I’m a tall woman at 6-foot-2, and almost everywhere I go, people notice me. The first question is: Do you play basketball? When they find out I’m a professional player, some are just impressed and want to know more about the life of a pro athlete. Most of the men I talk to, though, ask me to play one-on-one.
If you’ve ever had that impulse, let me stop you here. I’m not going to play you one-on-one. I’m never going to play you one-on-one. I have been playing basketball my entire life, and for just as long I have been challenged by men who think they are better than me. I had to prove my skill in middle school against the boys who thought girls couldn’t play basketball. I had to prove my skill in high school when the guys’ egos were hurt because the girls basketball team was more successful and more popular than theirs. I had to prove it in college when grown men started challenging me to one-on-one games because there was no way this college woman was better than they were. Time and time again, I have trounced men — far too many to count. Now I have nothing to prove.
.. I get it: Sometimes men are just flirting. But it’s easy to tell when someone is serious. Flirtation can be subtle and playful: “When are you gonna let me play you one-on-one?” Men with insecurities sound more braggartly: “I bet I would smoke you on the court.”
.. There’s something about basketball that activates men’s egos. It’s almost as if they still consider it a sport that women should not be playing.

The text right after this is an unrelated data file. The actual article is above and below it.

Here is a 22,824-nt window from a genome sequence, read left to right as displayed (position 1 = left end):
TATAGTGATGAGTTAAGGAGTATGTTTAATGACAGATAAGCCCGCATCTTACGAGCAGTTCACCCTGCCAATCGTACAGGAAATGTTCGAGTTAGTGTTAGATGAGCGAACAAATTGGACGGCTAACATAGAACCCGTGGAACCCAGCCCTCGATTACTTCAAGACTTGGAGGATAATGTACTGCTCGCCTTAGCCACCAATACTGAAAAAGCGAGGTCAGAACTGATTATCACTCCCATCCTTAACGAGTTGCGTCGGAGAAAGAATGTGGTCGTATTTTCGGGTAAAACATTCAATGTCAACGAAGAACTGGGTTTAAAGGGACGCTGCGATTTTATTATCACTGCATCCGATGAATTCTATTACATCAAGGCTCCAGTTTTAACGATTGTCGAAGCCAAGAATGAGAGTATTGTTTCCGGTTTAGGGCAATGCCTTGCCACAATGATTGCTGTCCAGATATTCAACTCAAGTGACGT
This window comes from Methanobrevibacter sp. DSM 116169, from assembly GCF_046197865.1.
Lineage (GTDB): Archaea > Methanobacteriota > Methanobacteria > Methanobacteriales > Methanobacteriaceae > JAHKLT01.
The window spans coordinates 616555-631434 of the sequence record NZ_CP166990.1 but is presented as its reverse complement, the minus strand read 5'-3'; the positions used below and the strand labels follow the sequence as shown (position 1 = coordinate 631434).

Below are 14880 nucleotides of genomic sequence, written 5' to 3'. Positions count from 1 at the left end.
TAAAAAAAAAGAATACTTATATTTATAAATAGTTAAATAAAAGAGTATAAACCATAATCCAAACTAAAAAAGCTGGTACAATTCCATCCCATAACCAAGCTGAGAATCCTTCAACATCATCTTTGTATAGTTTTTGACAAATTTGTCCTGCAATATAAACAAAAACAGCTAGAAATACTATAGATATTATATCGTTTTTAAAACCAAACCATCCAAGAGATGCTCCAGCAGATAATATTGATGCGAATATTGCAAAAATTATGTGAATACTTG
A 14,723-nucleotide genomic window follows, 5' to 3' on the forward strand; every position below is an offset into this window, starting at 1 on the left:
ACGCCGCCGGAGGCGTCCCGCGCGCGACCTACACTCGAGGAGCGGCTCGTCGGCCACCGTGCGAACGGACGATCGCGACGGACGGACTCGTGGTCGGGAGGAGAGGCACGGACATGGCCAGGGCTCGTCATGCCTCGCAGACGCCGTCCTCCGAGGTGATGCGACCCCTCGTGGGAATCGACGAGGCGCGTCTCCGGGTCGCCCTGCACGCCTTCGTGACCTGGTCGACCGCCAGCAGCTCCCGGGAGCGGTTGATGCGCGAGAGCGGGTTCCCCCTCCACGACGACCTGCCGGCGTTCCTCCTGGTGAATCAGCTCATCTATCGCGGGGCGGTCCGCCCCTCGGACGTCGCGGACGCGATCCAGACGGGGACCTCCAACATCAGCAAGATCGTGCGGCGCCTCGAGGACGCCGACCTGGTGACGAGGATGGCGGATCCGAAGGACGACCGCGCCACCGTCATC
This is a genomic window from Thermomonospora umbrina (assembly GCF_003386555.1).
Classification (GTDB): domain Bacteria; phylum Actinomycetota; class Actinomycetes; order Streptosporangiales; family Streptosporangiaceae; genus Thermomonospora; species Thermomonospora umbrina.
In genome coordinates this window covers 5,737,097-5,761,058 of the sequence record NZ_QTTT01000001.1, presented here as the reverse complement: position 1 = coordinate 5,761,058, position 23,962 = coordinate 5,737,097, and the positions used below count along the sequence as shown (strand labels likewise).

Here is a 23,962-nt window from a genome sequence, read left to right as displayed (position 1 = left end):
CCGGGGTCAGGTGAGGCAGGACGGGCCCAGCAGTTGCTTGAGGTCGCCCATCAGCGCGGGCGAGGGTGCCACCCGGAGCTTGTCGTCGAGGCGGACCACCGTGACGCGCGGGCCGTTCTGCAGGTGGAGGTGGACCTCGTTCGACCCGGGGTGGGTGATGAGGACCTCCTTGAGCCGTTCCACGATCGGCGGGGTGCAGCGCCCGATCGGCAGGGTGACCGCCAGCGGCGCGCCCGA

.. I’ve never heard of a person saying they’re a real estate agent, only to have someone snap back, “I bet I would sell more houses than you.” But I guarantee that every single woman who has played high-level basketball has been told by multiple men that she’d lose to them on the court.
.. I am a competitor, and when I was younger, I lived for those challenges. Whenever a man called me out, I took it upon myself to embarrass him if a court was available (preferably with a crowd present). Throughout high school, college and even very early in my pro years, I handed out losses to countless overconfident men.
.. But the same story played out each time. It went a lot like the scene in the film “Love and Basketball” when Quincy meets Monica, tells her “Girls can’t play no ball” and proceeds to play her two-on-two with his friends. As he’s about to lose, he pushes her, and she falls into a sprinkler, cutting her face. Similarly, when the men I played realized they’d underestimated me, the hacking would start. They would elbow, undercut and even throw me into the pads under the basket — passing out real bruises to match their bruised egos. There was no way they were letting this woman beat them in front of their friends. I took the hits, made my shots, and walked away battered but victorious.
.. But I’ve also had nine surgeries, seven on my knees and one on each hip. I have my livelihood to look after. This isn’t just a game for me anymore; it’s my career.
.. Why risk what I do for a living to prove myself to a rough-and-tumble nobody, the kind of guy who has probably never played real basketball? Inevitably, those are the guys who challenge me. Collegiate and professional male basketball players have too much respect for us to be jerks; they understand the game at the highest level and know that we’re extremely talented and that what we do is remarkable. Instead, it’s always the men with the broken hoop dreams who didn’t have the grades or the talent to play in college.
The men who “dominate” in their 25-and-up rec league at the gym. The ones who know absolutely nothing about playing basketball at this level but are still strong enough to rough me up when things go south.
.. I already know I’m a good player. And no, I won’t play you to prove it.